☞  In the 90s, while teaching at Waseda University in Tokyo, it was announced that the American President Clinton would be speaking on campus. The usual Japanese crowd made seeing my president in the flesh undesirable, but later tuning in local news at home rendered a view of Daitori-o Crinton speaking to the student body of Waseda. Flicking on the Sony, the first words I hear from Daitori-o Crinton sounded much like a recruitment call: “We need more Asian peepull!”

What’s this thing about needing any kind of peepull? I dunno, but Clinton sure did. And Obama after him. Following the same line, the Obama administration’s immigration record shows over six hundred thousand peepull allowed entry from Asian countries, and only fifteen from the UK. And we don’t know how those fifteen legal limey’s were colored. President Lyndon Baines Johnson’s immigration policy, seeded from 1965, bloomed in full flower.

☞  Another angle on this subject was offered in Trying Times 24 Jan 2016t: Clinton Limbo Lingo Law. That post had a little fun with a law the Clinton apparatus actually wanted to pass whereby every language spoken in the country was to be made a national language— and screw this one you’re reading. Their list of proposed national languages demonstrated that most every form of language is spoken in America— save perhaps Australian aboriginal dialects or wandering tribes in the Gobi Desert. With every language family represented within American borders, we may conclude that all peepull exist within the general population. Therefore, it’s of little necessity to let more in. All manner of folks are already represented. We can hear them squawking now. Let them squawk no more, but time is needed for absorption. Stop immigration and perhaps a racial balance might be achieved, a slim chance of healing from present destructive inter-racial bleeding. In other words, reinstate the old immigration policy which was passed by an earlier bunch of racism-lite hypocrites who wanted to keep out the kikes and wops. Then at least it might have seemed more equitable to banish Celia, not to kick her out for another brand of genes.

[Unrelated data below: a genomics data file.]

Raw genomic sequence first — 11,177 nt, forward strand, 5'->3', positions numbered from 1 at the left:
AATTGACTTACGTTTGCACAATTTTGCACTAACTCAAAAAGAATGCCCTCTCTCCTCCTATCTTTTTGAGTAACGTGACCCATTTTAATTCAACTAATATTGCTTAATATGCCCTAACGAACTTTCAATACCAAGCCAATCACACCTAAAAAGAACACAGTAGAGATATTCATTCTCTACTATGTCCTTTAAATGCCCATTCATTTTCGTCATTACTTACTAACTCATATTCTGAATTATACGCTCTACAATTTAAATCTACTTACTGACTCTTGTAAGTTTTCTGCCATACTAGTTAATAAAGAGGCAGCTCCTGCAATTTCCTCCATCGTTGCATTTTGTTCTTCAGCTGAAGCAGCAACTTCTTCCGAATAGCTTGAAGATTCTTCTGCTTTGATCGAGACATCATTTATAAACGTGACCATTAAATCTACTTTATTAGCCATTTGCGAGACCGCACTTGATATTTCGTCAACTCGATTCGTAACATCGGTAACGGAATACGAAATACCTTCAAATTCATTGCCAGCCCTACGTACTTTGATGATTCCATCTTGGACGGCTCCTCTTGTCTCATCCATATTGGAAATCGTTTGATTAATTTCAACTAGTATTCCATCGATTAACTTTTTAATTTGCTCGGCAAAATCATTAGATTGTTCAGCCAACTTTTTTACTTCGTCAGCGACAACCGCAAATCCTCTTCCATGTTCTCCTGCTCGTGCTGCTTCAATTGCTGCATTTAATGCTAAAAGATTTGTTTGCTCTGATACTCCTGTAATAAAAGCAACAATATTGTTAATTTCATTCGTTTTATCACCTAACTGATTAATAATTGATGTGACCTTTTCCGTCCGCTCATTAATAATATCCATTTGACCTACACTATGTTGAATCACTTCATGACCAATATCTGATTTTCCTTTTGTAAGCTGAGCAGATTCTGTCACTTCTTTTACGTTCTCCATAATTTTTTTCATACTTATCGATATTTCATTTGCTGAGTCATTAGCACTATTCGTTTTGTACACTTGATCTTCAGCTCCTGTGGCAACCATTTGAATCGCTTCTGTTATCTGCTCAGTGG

☞  Around the time of Celia’s departure, Bob Dylan’s song “Sad-Eyed Lady of the Lowlands” was minted. Picturing Celia saddened by her predicament was emblematic; it could’ve been the cover for that song. She was on a visit from the city that day and trying to enjoy a picnic. The shot of her so cast-down didn’t seem the best of the lot when it was snapped, but when told of what happened, what was going to happen, the picture definitely gained a meaning.

Using masses of people as political pawns by power-hungry idiots definitely carries some sad symbolic freight. Celia was an emblem of that sadness. The meaning of it has grown through the decades.